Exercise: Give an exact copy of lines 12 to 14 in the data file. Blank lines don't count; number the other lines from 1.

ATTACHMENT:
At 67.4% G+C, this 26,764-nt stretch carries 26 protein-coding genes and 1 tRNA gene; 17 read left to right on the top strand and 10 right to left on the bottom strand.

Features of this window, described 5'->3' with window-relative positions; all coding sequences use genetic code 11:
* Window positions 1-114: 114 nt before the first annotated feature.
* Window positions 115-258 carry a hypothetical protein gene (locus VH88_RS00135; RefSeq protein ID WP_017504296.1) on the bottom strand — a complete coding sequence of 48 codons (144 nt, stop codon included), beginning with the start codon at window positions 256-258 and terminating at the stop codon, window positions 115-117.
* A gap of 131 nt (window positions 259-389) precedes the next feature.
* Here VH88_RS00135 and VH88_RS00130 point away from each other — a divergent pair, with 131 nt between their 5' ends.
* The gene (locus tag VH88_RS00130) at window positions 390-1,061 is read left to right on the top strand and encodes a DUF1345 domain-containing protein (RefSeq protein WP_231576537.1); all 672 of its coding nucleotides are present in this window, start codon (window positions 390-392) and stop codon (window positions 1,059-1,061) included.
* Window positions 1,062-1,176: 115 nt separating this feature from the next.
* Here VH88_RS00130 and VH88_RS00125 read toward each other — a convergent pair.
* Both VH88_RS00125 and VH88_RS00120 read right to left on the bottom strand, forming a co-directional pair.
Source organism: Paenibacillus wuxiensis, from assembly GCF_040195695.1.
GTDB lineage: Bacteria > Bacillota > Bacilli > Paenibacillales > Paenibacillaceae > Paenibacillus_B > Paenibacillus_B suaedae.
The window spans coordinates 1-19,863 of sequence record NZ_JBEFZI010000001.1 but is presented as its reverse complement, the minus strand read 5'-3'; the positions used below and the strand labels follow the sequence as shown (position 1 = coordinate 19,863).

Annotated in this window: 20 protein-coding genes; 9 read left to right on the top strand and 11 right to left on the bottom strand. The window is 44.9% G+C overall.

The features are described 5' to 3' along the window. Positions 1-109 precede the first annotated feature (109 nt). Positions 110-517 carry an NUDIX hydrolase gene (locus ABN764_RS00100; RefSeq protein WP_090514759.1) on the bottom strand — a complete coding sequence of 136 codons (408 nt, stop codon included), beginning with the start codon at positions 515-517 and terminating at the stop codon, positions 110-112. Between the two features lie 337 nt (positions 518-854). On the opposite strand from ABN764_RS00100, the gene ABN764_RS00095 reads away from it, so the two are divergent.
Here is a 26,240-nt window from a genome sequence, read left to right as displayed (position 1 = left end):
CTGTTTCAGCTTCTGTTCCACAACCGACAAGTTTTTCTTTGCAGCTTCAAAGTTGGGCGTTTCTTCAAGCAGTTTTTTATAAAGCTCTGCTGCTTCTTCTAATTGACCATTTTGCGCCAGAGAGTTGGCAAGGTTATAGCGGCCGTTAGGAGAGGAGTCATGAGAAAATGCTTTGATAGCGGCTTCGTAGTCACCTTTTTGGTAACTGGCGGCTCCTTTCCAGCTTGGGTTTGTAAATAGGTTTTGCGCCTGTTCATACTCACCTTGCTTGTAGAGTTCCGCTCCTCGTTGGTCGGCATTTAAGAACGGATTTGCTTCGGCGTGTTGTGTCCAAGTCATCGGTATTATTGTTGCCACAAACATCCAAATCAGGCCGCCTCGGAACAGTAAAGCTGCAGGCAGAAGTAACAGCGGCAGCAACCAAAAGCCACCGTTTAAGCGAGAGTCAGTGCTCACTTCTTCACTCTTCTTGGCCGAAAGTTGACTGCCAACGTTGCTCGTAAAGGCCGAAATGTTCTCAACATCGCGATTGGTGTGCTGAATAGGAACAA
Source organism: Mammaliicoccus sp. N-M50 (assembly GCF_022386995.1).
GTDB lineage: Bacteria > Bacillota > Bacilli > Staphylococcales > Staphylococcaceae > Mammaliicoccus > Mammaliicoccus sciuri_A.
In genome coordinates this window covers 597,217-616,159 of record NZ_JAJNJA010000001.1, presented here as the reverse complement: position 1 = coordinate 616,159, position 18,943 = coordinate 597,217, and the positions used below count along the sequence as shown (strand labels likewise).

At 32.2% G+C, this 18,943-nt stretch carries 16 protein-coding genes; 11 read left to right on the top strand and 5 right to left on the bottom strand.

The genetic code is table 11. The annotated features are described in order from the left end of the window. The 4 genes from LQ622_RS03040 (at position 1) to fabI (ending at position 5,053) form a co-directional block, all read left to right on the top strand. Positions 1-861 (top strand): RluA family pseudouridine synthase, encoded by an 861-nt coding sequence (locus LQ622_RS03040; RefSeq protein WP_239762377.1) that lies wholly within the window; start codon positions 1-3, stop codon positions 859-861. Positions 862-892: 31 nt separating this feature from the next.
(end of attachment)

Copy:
GTDB lineage: Bacteria > Bacillota > Bacilli > Paenibacillales > Paenibacillaceae > Paenibacillus_B > Paenibacillus_B suaedae.
The window spans coordinates 1-19,863 of sequence record NZ_JBEFZI010000001.1 but is presented as its reverse complement, the minus strand read 5'-3'; the positions used below and the strand labels follow the sequence as shown (position 1 = coordinate 19,863).

Annotated in this window: 20 protein-coding genes; 9 read left to right on the top strand and 11 right to left on the bottom strand. The window is 44.9% G+C overall.